There is a major disparity in the black unemployment rate when you compare it to the white unemployment rate. The official national unemployment rate is 7.6 percent but the white rate in May was 6.7 percent and the black rate was 13.5 percent. In some states such as Michigan, the black jobless rate is even higher, at 18.7 percent.
So the job recovery that we hear every day from the media appears to have missed our community, where 50 percent of males are unemployed.
Mark Zandi, chief economist at Moody’s Analytics, which helps to co-produce a jobs report said, “The softer job market this spring is largely due to significant fiscal drag from tax increases and government spending cuts. Government spending cuts are impacting African Americans in various ways, from jobs, including furloughs enforced due to the sequester, to safety-net and educational programs. As a result, the black unemployment rate continues to be nearly twice as high as the overall rate.”
So there is still a recession in the black community and President Barack Obama must be asked by our lawmakers and leaders, “What is your plan to improve the condition of our community?” Since he took office, black America has taken an economic beating and has been swindled out of two generations of wealth.
Some 40 percent of black children live in poverty and the incarceration rate for black men is so high that it is a national disgrace.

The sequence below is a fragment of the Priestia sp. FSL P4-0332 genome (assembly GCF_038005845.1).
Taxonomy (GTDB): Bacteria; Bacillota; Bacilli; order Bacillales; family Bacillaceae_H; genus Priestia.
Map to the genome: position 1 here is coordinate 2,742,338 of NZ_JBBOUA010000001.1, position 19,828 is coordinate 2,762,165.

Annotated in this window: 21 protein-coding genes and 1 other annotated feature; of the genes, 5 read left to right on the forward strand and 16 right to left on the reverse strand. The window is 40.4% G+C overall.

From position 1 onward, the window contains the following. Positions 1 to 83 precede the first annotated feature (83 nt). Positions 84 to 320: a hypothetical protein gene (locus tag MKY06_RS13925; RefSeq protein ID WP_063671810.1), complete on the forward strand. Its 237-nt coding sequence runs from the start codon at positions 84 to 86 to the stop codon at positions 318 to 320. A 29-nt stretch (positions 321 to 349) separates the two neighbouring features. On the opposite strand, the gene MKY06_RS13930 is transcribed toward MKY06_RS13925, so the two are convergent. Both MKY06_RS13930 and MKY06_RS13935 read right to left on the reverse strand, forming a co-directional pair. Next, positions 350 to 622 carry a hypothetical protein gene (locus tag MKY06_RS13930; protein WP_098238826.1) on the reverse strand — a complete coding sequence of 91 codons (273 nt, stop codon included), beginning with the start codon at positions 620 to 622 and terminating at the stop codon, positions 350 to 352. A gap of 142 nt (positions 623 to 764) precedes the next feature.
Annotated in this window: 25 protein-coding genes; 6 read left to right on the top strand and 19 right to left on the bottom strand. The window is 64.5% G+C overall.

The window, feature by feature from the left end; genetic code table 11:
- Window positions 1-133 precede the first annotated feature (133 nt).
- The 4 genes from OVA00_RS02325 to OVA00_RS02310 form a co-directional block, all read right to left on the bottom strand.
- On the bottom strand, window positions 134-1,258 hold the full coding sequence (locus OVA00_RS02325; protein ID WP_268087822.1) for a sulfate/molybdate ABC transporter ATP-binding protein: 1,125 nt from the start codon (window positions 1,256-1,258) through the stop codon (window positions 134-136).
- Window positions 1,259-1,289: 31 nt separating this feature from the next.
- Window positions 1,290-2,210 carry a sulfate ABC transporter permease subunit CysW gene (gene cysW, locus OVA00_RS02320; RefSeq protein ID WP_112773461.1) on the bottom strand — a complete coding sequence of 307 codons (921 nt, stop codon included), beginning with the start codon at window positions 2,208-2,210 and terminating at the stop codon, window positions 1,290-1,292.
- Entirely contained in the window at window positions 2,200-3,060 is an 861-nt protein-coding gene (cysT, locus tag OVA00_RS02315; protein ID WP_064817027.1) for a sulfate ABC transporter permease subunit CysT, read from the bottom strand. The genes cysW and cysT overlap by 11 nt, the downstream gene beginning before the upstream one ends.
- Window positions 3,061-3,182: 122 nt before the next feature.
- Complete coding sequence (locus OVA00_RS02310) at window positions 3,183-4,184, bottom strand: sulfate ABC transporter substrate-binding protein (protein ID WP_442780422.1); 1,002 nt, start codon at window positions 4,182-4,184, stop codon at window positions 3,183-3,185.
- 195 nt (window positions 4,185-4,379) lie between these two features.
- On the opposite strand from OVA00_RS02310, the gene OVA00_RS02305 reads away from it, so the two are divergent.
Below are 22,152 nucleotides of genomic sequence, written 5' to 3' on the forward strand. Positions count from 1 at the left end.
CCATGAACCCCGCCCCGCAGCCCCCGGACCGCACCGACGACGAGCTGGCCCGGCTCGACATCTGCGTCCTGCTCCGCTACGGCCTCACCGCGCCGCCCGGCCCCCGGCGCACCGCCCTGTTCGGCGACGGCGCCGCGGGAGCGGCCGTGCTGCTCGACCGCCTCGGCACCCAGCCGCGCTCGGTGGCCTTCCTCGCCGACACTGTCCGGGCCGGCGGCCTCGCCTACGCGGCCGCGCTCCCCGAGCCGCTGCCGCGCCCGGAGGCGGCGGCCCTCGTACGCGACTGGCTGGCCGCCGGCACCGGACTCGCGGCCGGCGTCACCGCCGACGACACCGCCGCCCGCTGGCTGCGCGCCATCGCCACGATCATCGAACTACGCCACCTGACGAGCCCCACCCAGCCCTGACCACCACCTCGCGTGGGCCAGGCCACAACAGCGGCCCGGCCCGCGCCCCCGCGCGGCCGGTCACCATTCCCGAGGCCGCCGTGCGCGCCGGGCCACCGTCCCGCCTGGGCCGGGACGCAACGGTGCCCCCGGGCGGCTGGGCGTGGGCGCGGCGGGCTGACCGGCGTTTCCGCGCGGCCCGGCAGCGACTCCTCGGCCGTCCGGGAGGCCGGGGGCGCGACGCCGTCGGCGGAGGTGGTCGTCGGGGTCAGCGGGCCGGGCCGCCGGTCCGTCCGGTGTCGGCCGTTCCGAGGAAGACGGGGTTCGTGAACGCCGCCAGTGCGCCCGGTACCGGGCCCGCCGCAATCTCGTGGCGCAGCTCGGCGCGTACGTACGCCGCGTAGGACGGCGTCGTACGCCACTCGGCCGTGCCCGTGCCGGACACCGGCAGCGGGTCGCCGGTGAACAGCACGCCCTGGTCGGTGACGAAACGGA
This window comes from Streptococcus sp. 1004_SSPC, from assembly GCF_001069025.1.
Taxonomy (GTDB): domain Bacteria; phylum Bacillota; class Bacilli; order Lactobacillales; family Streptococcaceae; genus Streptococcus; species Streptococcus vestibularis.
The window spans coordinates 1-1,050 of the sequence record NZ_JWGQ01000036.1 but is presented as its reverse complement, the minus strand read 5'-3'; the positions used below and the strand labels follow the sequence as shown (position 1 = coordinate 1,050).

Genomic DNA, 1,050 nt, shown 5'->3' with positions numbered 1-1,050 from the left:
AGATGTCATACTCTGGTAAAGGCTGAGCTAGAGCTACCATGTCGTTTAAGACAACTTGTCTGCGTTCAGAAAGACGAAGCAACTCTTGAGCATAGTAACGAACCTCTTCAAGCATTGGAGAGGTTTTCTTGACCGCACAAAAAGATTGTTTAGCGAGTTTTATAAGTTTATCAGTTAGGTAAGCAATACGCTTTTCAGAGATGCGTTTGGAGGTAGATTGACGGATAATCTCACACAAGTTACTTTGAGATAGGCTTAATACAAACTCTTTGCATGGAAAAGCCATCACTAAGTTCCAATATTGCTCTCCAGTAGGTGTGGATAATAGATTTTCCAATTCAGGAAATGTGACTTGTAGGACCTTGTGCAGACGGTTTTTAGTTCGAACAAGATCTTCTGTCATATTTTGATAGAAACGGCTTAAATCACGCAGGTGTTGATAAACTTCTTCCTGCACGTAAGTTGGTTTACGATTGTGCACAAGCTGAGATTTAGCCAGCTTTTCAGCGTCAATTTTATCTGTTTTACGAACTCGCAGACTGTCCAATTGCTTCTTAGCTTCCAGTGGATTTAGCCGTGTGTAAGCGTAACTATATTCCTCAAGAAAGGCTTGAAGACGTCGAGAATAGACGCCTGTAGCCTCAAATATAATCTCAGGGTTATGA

Blacks are aware that the squeaky wheel gets the oil but we tend to stay quiet and not upset the apple cart and, up to this point, President Barack Obama has gotten a free ride from the black community, who are proud of the first black president.
He appears to be sitting on the sidelines and he knows that he has our community in his back pocket.
Many blacks feel that they cannot question or disagree with the president’s policies and, as a result, there is no national Black Agenda or plan for the black community coming from the White House. But there is no way that the majority of blacks can be satisfied with the state of Black America in 2013.
It is time to upset the apple cart and let the president know we want action from him and the federal government to help us recover from the recession and provide jobs in our community.
It is important to challenge the president and put pressure on him to develop policies and problems that address the black community.
Meanwhile, since the current recovery is not designed to stop the economic free-fall of Black America, so we must also take matters into our own hands and become self-reliant and patronize one another. We must develop our own comprehensive Black Agenda that addresses several fundamental problems in our community. I would assume that jobs would be at the top of the list.
For us to start recovering from the recession, it is essential that we take control of our own economic destiny. We must begin to partner and collaborate with one another and think globally and internationally.
*Roger Caldwell is an Orlando-based journalist, radio host, CEO of On Point Media Group and an author who has written the book The Inspiring Journey of a Stroke Survivor that details his recovery from a massive stroke. He may be reached at email@example.com